Read Our Scholars Stories
- Avery Lam-Hong's Scholars Story
- Nigarish Ahmand's Scholars Story
- Silvia Pedruco Choi's Scholars Story
- Aalia Rangnekar's Scholars Story
Third Year Student, Double Major in Chemistry and Biology for Health Sciences
UTM197 Humans in Nature (Winter 2019)
UTM197 is by far one of my favourite courses during my time as an undergraduate student. Not only was it enjoyable and engaging, but the environment makes it even more enticing. At the time as a 1st year student, all my courses had the monotonous feeling to it. Attend lectures with hundreds of other students, tutorials, tests, quizzes, etc. But with UTM197, it was a unique and invigorating experience, no one course was quite like it.
My favourite aspect of the course was being able to do a research project for a specific topic about which I was passionate, leading me to do a group project regarding ethnopharmacology. No other course has challenged me to take such initiative of critically analyzing scientific literature and papers, come up scientific approaches and questions, as well as recapitulate the complex information to be elucidated in a manner that anyone can understand. The skills of critiquing scientific excerpts, identifying biased or potentially misleading information even from peer-reviewed articles, effectively using databases to find ideal articles, and working with others through discussions, collaborations, and projects have all helped me become the scholar that I am today.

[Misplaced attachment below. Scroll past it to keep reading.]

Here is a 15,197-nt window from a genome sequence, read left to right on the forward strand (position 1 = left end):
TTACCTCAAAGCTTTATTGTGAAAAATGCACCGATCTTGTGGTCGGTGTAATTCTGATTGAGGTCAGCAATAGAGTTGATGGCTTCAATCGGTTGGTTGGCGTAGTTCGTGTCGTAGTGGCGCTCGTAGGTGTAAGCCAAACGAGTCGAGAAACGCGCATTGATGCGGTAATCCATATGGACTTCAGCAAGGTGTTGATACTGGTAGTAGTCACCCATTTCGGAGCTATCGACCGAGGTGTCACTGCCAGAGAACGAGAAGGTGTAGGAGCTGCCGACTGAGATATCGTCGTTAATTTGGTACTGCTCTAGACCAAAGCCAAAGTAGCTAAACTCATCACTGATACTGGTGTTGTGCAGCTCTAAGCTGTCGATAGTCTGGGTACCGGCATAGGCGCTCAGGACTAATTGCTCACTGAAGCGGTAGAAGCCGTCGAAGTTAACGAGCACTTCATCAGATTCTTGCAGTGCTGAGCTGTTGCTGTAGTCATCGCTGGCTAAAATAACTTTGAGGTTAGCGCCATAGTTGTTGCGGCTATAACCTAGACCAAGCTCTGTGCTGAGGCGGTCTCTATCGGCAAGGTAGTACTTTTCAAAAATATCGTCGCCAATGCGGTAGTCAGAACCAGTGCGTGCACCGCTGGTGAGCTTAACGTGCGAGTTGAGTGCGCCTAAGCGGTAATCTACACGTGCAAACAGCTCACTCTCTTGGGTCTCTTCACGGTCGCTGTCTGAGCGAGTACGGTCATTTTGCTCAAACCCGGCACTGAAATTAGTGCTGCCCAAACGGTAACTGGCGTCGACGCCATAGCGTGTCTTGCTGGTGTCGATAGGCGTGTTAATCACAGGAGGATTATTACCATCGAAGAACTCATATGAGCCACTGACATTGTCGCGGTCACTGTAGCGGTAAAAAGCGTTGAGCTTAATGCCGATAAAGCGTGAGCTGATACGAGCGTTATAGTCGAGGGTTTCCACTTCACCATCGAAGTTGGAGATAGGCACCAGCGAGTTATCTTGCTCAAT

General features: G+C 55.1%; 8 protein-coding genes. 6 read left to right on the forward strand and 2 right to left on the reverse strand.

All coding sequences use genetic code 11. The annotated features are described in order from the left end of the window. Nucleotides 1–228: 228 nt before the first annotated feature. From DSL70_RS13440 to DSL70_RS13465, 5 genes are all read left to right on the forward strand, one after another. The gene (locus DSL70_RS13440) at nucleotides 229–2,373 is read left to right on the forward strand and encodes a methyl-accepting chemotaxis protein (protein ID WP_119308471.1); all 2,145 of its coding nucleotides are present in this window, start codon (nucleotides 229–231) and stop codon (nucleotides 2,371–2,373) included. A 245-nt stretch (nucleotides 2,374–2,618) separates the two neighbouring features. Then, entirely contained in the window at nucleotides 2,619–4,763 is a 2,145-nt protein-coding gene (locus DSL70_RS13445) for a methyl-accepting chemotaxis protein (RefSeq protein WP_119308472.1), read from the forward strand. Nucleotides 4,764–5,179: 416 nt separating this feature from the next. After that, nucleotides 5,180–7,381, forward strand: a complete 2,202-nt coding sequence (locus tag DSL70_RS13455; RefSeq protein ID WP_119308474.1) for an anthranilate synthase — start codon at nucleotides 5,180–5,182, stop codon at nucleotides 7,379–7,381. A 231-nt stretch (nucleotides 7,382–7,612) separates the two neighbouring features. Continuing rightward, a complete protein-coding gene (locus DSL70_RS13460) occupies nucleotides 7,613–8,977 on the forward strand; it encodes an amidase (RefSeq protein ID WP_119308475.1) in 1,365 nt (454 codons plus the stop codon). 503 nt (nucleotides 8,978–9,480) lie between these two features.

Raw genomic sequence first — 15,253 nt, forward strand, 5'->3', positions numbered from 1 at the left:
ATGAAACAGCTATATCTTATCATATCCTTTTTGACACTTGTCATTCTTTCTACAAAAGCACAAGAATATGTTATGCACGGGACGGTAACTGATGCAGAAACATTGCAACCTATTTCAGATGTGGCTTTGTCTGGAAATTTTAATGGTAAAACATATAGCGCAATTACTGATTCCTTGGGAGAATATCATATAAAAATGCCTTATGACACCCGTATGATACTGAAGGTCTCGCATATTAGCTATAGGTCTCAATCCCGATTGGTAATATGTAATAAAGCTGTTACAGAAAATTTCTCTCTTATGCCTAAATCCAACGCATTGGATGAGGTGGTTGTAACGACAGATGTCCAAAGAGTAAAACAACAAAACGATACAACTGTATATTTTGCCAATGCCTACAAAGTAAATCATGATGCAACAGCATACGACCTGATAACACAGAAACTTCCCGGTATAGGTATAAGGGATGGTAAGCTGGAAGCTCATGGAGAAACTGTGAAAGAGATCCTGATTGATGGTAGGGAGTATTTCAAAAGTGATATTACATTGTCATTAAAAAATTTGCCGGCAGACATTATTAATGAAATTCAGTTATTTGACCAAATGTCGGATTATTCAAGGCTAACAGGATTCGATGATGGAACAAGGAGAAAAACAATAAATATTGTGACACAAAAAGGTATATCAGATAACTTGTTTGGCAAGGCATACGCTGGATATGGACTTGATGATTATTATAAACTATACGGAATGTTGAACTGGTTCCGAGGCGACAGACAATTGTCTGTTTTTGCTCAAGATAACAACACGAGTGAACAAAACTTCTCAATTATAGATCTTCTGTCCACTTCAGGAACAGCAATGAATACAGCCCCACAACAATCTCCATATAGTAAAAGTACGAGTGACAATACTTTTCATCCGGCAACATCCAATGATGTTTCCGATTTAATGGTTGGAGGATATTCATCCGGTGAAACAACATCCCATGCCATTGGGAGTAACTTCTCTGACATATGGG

Furthermore, there are additional occasions embedded within the curriculum to help students access resources on campus, connect with opportunities to foster a holistic university experience, as well as learning beyond the classroom through on-campus events, workshops, and seminars. If all that doesn't captivate you to take a utmONE Scholars course, then I recommend you try it out for yourself!
Third Year Student, Major in Chemistry, Minors in French and Forensics
UTM197 Humans in Nature (Winter 2019)
As a first-year student, it is intimidating coming into university where class sizes are significantly larger, the workload is heavier, and you may not have anyone you know coming into this university with you. I know that is how I felt when I was in first year, and the shift is difficult.
When I look back at my experience as a utmONE Scholar, I see how the scholar’s course was able to provide me with a more intimate learning environment where I was able to break out of my shell a bit more. I was able to interact with my professors more one-on-one, get to know my peers better, all while improving skills such researching academic papers through the discussions and projects. The course was also very interactive! As a shy person, the large class sizes of my other courses made me a little hesitant to ask questions or participate in class, but as I began to participate in 197 more, I also began to speak more in those other classes as well.